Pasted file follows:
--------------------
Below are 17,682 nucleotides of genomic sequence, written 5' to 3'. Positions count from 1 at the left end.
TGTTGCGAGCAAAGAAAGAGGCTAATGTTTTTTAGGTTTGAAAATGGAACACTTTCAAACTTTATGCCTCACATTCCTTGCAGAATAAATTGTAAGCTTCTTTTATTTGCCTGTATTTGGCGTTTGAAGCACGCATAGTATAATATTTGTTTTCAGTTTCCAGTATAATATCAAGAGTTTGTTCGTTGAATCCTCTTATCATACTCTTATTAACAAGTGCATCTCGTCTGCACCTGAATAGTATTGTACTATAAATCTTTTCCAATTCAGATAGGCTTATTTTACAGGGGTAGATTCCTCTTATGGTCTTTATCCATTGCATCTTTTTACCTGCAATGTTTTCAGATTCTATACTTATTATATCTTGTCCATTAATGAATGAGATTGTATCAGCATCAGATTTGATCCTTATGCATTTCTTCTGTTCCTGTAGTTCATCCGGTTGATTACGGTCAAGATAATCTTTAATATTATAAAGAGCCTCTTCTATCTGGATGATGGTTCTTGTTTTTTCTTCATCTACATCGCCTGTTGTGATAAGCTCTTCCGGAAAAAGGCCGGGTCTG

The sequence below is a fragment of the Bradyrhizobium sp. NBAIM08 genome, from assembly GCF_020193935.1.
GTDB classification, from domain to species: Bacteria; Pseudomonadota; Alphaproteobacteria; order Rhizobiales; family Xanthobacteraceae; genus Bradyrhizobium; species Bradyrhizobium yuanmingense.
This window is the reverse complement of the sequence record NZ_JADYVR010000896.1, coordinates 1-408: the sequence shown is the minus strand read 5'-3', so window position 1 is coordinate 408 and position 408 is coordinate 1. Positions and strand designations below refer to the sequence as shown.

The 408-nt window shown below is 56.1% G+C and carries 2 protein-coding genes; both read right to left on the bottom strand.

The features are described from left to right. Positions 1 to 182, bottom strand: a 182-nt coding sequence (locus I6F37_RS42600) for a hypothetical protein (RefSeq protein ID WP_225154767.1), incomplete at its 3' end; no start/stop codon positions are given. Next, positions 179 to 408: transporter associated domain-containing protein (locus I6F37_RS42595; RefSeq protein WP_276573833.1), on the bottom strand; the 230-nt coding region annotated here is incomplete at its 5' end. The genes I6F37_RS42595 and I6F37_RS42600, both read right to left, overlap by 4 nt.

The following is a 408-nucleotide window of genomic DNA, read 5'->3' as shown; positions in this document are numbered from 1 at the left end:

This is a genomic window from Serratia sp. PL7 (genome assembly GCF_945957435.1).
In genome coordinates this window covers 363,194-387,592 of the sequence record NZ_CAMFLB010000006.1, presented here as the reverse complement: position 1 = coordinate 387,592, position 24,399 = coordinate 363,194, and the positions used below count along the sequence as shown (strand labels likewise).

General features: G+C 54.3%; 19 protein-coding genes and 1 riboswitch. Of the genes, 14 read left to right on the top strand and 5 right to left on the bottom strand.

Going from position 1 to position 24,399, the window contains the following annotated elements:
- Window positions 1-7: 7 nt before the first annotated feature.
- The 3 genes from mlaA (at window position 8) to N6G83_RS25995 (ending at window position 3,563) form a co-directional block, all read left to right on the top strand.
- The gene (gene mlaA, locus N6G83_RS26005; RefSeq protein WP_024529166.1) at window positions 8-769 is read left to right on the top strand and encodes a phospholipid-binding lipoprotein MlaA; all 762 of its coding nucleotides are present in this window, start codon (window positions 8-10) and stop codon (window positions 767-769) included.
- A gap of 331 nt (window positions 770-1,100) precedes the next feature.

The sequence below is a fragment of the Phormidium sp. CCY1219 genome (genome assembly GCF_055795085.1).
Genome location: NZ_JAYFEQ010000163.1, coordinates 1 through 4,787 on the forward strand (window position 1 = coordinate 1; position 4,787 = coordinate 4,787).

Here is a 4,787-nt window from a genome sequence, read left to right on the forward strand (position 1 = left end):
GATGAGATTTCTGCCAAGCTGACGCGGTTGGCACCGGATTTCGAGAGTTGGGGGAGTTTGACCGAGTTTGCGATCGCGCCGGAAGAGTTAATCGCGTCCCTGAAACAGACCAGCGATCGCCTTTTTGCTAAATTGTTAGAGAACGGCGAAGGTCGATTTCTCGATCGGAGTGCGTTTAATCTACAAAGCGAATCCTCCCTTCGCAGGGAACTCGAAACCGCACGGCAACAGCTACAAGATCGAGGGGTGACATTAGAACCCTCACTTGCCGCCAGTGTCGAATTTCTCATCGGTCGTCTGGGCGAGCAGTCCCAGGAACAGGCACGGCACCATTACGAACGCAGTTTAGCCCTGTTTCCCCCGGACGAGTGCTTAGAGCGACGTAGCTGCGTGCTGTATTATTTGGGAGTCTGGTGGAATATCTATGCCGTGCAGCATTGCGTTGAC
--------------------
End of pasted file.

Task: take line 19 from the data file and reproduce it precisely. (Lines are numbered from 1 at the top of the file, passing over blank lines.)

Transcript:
Here is a 4,787-nt window from a genome sequence, read left to right on the forward strand (position 1 = left end):